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History and prospect of Islamic criminal law with respect to the human rights

von Mohamed Al Awabdeh

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[1.] Maa/Fragment 015 01 - Diskussion
Zuletzt bearbeitet: 2013-09-16 13:28:54 WiseWoman
Feldman 2003, Fragment, Gesichtet, Maa, SMWFragment, Schutzlevel sysop, Verschleierung

Typus
Verschleierung
Bearbeiter
Graf Isolan
Gesichtet
Yes.png
Untersuchte Arbeit:
Seite: 15, Zeilen: 1-24, 27-31
Quelle: Feldman 2003
Seite(n): 1 (Internetquelle), Zeilen: -
[Modern Western democracy grew up among pious Christians, many of them staunch Calvinists who emphasized man’s sinful and fallen nature, and] themselves grappled with the relationship between democracy and divine sovereignty.

Most Americans today probably believe that God, not man, is the measure of all things. It is doubtful whether the majority of Indians place humans at the centre of the universe, yet democracy thrives in India. The idea of the rule of the people has been flexible enough to place either the people or God or nature as supreme power of a society. On any of these views, the people still govern themselves within the area delineated by their capacities and right Islam has demonstrated a comparable degree of flexibility in its essence. The acknowledgement that God is sovereign turns out to mean different things to different people. It has encompassed the idea of free will for some people, while others have thought that a sovereign God must leave nothing to chance or choice. Rationalist Muslim philosophers thought that God was sovereign in the sense that he was the First Mover.

If the essences of Islam and democracy can be compatible, what about the practical institutional arrangements required by each? In particular, Islam, on most views, requires that the state does not exist in an entirely separate sphere from religion. But can a state that embraces religion be democratic? Britain has no separation of church and state. The Queen is Defender of the faith and head of the Church of England. Anglican bishops sit in the House of Lords, and anyone who wants to change the Book of Common Prayer must go through Parliament to do it. Yet Britain is the cradle of modern democracy.

To take another Western European example, in the German state of Bavaria, schools’ classrooms display a crucifix. [...] Nevertheless, no one seems to think that this makes modern Germany into something other than a democracy.

On the other hand, some people object vociferously to the suggestion that it might be possible to have democracy - especially liberal democracy - without a strict separation of Church and State. They argue that to be just to everyone, [democracy cannot impose one vision of the good life.]

Modern Western democracy grew up among pious Christians, many of them staunch Calvinists who emphasized man’s sinful and fallen nature, and themselves grappled with the relationship between democracy and divine sovereignty. Most Americans today probably believe that God, not man, is the measure of all things. It is doubtful whether the majority of Indians place humans at the center of the universe, yet democracy thrives in India. The idea of the rule of the people has been flexible enough to mean that the people or God or nature or nothing is sovereign. On any of these views, the people still govern themselves within the area delineated by their capacities and rights.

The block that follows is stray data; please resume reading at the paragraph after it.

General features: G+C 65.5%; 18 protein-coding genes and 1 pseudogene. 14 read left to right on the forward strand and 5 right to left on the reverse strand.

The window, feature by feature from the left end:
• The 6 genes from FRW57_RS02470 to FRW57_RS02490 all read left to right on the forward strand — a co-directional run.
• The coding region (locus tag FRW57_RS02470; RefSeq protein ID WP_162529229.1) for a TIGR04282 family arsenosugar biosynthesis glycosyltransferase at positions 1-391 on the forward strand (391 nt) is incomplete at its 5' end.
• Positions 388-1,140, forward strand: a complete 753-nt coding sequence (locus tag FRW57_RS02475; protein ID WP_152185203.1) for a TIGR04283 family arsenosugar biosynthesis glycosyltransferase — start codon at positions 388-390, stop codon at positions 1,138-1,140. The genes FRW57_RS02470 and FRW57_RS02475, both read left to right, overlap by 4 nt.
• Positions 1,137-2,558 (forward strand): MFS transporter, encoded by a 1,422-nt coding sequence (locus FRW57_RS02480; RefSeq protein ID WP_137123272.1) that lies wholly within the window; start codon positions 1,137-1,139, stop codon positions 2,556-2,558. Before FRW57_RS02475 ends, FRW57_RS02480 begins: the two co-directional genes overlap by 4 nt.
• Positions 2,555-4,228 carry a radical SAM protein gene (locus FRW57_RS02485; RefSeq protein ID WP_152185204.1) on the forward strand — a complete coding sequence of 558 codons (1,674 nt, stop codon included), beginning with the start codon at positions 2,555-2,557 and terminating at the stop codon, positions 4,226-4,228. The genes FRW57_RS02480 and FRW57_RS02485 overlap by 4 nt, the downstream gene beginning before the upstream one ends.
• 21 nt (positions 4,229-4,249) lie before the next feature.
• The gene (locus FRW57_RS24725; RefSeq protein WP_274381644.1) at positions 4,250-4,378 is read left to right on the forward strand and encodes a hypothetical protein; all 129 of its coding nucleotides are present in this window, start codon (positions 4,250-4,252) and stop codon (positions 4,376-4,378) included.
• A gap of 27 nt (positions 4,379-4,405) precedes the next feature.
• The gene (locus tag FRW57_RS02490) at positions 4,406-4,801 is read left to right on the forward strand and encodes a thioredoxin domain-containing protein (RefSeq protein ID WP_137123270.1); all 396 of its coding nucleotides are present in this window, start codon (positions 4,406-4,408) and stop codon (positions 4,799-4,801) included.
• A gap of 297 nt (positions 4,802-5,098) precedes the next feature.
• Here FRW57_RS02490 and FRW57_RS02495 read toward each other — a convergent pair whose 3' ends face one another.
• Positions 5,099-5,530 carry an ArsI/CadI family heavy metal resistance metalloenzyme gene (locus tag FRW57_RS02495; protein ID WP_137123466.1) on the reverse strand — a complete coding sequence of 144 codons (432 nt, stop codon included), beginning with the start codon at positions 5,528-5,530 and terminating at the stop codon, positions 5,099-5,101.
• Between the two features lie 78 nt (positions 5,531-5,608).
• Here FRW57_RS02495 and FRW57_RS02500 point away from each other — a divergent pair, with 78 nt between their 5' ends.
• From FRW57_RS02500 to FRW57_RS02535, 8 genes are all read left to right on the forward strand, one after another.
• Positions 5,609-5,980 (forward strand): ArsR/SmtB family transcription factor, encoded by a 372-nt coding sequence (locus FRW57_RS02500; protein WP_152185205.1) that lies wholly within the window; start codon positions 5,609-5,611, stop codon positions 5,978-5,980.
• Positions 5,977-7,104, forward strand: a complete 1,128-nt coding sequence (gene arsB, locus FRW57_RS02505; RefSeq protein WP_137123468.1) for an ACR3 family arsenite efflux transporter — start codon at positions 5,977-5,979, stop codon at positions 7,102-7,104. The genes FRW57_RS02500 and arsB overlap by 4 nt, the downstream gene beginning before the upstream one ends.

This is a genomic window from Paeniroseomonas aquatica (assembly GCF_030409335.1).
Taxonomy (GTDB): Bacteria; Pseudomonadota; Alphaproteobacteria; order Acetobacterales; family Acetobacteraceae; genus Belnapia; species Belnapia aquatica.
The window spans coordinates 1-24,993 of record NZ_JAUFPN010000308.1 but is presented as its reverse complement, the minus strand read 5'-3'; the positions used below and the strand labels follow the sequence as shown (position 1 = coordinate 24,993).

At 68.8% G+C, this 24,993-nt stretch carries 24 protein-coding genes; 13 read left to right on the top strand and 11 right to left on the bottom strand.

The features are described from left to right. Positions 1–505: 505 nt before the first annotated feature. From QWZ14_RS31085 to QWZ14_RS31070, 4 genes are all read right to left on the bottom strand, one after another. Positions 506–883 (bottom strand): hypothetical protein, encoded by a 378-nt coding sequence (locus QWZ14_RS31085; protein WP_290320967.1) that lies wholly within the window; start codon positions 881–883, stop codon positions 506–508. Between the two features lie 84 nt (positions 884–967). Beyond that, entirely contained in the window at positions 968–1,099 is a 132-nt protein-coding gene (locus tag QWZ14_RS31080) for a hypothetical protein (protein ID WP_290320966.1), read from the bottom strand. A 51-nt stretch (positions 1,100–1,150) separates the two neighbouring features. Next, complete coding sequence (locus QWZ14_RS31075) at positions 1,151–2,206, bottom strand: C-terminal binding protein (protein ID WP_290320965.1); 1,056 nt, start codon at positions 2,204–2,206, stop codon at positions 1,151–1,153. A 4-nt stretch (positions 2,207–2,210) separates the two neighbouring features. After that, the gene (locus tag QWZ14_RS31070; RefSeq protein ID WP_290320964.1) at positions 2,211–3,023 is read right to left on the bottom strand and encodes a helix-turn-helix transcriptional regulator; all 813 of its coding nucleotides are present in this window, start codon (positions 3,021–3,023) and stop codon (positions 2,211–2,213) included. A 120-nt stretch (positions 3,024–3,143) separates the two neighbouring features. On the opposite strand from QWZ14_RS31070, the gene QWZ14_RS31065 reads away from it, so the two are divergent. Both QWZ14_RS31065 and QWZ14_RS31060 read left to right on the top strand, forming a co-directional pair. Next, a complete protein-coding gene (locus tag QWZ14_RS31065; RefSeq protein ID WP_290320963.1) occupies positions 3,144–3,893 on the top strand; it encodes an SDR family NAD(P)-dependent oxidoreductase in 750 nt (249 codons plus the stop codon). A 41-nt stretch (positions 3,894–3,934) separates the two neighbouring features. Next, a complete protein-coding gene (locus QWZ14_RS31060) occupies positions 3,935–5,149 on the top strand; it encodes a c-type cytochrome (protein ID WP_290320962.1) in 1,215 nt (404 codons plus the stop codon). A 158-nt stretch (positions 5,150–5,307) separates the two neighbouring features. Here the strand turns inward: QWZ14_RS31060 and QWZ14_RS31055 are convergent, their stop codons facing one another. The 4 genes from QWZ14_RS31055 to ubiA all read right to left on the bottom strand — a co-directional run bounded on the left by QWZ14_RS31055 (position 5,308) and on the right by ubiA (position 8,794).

Islam has demonstrated a comparable degree of flexibility in its essence. Acknowledging that God is sovereign turns out to mean different things to different people. It has encompassed the idea of free will for some people, while others have thought that a sovereign God must leave nothing to chance or choice. Rationalist Muslim philosophers thought that God was sovereign in the sense that he was the First Mover. [...]

If the essences of Islam and democracy can be compatible, what about the practical institutional arrangements required by each? In particular, Islam, on most views, requires that the state not exist in an entirely separate sphere from religion. Can a state that embraces religion be democratic? Britain has no separation of church and state. The Queen is Defender of the Faith and head of the Church of England. Anglican bishops sit in the House of Lords, and anyone who wants to change the Book of Common Prayer must go through Parliament to do it. Yet Britain is the cradle of modern democracy. To take another Western European example, in the German state of Bavaria, the schools are Catholic religious ones, and every classroom boasts a crucifix. No one seems to think that this makes modern Germany into something other than a democracy.

On the other hand, some people object vociferously to the suggestion that it might be possible to have democracy – especially liberal democracy – without separation of church and state. They argue that to be just to everyone, democracy cannot impose one vision of the good life.

Anmerkungen

Kein Hinweis auf eine Übernahme.

Sichter
(Graf Isolan), WiseWoman


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